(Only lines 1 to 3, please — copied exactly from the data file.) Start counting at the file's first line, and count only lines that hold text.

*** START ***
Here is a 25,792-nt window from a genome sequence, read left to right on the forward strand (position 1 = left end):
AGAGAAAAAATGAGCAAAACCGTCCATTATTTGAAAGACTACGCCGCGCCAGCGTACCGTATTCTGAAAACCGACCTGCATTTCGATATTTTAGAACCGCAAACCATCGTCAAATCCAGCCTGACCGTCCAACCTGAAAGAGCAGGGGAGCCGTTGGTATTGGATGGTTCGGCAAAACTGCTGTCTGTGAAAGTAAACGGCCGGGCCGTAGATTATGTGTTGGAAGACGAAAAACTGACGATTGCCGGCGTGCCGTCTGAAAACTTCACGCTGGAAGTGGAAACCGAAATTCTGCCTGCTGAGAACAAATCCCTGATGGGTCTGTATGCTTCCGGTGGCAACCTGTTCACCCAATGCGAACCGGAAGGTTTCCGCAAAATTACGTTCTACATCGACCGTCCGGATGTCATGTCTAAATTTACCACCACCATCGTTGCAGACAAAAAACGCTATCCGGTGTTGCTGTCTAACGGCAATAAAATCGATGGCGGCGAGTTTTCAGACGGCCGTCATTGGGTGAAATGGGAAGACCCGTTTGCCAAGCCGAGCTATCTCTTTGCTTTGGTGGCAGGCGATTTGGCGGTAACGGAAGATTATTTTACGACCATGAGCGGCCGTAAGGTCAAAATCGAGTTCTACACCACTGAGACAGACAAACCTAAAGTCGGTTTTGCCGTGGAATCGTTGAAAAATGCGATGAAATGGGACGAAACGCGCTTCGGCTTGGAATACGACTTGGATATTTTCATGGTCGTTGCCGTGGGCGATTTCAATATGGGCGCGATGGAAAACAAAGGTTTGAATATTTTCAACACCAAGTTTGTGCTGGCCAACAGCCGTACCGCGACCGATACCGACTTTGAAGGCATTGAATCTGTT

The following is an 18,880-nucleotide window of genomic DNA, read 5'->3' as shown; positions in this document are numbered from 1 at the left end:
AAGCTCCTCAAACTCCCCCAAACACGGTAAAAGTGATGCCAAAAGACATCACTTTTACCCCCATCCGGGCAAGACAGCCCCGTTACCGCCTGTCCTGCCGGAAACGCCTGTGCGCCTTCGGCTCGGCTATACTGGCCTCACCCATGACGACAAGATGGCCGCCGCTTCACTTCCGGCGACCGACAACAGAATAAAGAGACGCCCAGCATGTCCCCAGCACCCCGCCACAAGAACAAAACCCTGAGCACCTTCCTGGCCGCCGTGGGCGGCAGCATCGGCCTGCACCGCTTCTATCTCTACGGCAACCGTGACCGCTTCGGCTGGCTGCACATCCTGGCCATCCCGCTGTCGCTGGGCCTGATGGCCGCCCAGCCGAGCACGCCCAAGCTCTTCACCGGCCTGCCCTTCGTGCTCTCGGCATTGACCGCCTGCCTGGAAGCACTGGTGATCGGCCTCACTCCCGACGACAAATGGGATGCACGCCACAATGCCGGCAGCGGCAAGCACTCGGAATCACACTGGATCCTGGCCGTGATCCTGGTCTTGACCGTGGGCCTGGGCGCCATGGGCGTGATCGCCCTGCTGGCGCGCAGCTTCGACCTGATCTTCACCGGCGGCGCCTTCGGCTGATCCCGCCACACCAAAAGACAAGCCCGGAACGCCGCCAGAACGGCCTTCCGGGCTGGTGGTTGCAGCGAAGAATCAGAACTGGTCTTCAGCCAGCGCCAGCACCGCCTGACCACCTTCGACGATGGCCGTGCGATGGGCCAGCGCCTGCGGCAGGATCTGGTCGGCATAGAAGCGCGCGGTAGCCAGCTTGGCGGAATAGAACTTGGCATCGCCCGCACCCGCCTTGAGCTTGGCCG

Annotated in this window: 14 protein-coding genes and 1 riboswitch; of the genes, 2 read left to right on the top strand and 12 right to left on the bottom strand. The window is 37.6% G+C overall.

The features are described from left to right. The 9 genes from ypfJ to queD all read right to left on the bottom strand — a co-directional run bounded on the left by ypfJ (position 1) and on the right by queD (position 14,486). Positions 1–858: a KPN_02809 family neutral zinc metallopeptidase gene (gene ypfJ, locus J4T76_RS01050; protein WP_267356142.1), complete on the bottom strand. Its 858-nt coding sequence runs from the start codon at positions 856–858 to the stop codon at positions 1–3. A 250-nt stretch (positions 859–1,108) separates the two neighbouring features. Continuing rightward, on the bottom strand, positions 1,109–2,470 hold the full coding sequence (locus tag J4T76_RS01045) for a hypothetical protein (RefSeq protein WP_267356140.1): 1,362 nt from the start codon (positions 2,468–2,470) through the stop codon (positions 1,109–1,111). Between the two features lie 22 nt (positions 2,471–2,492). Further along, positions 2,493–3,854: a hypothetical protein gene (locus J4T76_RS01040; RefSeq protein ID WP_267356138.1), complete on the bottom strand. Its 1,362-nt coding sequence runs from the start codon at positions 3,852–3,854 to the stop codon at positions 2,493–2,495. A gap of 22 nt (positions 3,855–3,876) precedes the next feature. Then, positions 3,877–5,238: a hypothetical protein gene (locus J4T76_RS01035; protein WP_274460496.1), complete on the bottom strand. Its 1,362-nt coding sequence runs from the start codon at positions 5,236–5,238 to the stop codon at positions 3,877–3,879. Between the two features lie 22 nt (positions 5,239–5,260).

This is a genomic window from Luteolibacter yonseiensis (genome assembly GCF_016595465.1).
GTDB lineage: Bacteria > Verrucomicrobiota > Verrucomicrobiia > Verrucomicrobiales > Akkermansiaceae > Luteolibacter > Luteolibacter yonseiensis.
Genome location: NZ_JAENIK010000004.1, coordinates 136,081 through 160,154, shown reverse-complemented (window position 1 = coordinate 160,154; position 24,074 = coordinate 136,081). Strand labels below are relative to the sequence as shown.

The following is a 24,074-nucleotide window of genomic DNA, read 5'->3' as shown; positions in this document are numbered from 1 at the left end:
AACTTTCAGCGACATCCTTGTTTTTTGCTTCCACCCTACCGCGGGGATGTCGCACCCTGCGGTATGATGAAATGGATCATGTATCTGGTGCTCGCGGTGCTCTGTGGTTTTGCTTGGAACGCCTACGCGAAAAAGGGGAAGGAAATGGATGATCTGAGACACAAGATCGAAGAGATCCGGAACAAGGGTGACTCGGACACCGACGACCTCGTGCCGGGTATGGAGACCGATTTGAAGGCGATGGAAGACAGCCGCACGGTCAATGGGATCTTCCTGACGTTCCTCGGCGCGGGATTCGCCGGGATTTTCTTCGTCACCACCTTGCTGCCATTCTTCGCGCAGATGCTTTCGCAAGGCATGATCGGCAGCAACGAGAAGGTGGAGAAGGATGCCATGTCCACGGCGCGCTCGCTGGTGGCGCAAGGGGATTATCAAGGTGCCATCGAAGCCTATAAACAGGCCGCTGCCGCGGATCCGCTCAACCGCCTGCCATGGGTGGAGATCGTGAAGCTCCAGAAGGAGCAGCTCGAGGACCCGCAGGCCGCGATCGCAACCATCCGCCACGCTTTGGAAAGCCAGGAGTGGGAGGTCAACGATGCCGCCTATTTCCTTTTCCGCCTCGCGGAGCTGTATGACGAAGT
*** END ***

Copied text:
Here is a 25,792-nt window from a genome sequence, read left to right on the forward strand (position 1 = left end):
AGAGAAAAAATGAGCAAAACCGTCCATTATTTGAAAGACTACGCCGCGCCAGCGTACCGTATTCTGAAAACCGACCTGCATTTCGATATTTTAGAACCGCAAACCATCGTCAAATCCAGCCTGACCGTCCAACCTGAAAGAGCAGGGGAGCCGTTGGTATTGGATGGTTCGGCAAAACTGCTGTCTGTGAAAGTAAACGGCCGGGCCGTAGATTATGTGTTGGAAGACGAAAAACTGACGATTGCCGGCGTGCCGTCTGAAAACTTCACGCTGGAAGTGGAAACCGAAATTCTGCCTGCTGAGAACAAATCCCTGATGGGTCTGTATGCTTCCGGTGGCAACCTGTTCACCCAATGCGAACCGGAAGGTTTCCGCAAAATTACGTTCTACATCGACCGTCCGGATGTCATGTCTAAATTTACCACCACCATCGTTGCAGACAAAAAACGCTATCCGGTGTTGCTGTCTAACGGCAATAAAATCGATGGCGGCGAGTTTTCAGACGGCCGTCATTGGGTGAAATGGGAAGACCCGTTTGCCAAGCCGAGCTATCTCTTTGCTTTGGTGGCAGGCGATTTGGCGGTAACGGAAGATTATTTTACGACCATGAGCGGCCGTAAGGTCAAAATCGAGTTCTACACCACTGAGACAGACAAACCTAAAGTCGGTTTTGCCGTGGAATCGTTGAAAAATGCGATGAAATGGGACGAAACGCGCTTCGGCTTGGAATACGACTTGGATATTTTCATGGTCGTTGCCGTGGGCGATTTCAATATGGGCGCGATGGAAAACAAAGGTTTGAATATTTTCAACACCAAGTTTGTGCTGGCCAACAGCCGTACCGCGACCGATACCGACTTTGAAGGCATTGAATCTGTT

The following is an 18,880-nucleotide window of genomic DNA, read 5'->3' as shown; positions in this document are numbered from 1 at the left end: